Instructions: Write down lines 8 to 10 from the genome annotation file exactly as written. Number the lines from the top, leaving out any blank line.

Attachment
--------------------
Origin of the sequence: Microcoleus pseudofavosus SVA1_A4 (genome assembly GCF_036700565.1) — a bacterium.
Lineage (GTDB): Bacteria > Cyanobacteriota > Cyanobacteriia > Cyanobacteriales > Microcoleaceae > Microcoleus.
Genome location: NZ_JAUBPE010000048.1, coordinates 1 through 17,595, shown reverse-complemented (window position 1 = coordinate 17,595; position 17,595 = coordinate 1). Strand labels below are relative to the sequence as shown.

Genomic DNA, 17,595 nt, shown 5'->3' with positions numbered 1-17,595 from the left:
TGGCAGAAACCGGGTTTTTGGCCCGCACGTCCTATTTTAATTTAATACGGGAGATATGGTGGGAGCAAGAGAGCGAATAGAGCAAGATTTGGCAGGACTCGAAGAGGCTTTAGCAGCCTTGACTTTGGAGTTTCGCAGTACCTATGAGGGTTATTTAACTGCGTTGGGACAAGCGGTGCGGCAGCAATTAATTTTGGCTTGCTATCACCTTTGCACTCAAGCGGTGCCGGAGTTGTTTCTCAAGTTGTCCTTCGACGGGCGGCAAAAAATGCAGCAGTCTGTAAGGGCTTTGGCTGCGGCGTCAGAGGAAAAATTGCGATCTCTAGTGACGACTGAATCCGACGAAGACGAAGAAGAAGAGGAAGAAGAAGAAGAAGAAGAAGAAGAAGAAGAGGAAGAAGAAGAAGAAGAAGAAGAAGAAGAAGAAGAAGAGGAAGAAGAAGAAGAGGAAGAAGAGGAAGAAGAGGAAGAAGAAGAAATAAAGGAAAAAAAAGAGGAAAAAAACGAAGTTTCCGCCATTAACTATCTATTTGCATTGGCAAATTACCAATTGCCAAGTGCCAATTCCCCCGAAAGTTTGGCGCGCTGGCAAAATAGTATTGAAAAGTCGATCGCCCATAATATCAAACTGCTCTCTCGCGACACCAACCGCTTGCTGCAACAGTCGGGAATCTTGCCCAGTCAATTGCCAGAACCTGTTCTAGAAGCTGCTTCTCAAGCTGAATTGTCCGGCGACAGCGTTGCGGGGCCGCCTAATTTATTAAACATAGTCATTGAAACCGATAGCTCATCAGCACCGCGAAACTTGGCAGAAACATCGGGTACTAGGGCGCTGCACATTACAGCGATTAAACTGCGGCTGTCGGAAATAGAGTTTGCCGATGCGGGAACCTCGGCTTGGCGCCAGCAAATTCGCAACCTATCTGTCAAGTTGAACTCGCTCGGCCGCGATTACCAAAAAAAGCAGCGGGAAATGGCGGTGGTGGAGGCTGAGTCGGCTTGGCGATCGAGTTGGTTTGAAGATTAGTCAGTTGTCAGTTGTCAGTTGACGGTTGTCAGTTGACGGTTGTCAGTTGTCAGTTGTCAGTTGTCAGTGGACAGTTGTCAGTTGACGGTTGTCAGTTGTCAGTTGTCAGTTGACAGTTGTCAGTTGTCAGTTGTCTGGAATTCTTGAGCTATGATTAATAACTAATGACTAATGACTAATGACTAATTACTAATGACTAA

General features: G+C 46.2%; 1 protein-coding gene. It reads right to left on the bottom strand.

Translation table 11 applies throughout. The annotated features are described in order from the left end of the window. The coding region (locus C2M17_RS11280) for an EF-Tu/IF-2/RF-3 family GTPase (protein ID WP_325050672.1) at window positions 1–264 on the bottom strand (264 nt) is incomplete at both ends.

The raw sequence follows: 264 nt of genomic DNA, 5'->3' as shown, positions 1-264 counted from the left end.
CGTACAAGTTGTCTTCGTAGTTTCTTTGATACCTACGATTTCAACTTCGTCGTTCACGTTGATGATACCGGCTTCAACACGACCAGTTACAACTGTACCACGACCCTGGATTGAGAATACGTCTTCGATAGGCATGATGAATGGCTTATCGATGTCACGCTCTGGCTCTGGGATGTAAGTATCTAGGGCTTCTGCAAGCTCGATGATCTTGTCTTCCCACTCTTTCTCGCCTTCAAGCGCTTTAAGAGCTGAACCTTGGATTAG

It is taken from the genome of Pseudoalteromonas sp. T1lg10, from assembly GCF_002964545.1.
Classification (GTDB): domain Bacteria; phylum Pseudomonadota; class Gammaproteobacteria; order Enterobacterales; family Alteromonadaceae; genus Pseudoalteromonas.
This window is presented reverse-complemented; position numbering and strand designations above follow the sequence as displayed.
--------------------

The raw sequence follows: 264 nt of genomic DNA, 5'->3' as shown, positions 1-264 counted from the left end.
CGTACAAGTTGTCTTCGTAGTTTCTTTGATACCTACGATTTCAACTTCGTCGTTCACGTTGATGATACCGGCTTCAACACGACCAGTTACAACTGTACCACGACCCTGGATTGAGAATACGTCTTCGATAGGCATGATGAATGGCTTATCGATGTCACGCTCTGGCTCTGGGATGTAAGTATCTAGGGCTTCTGCAAGCTCGATGATCTTGTCTTCCCACTCTTTCTCGCCTTCAAGCGCTTTAAGAGCTGAACCTTGGATTAG

It is taken from the genome of Pseudoalteromonas sp. T1lg10, from assembly GCF_002964545.1.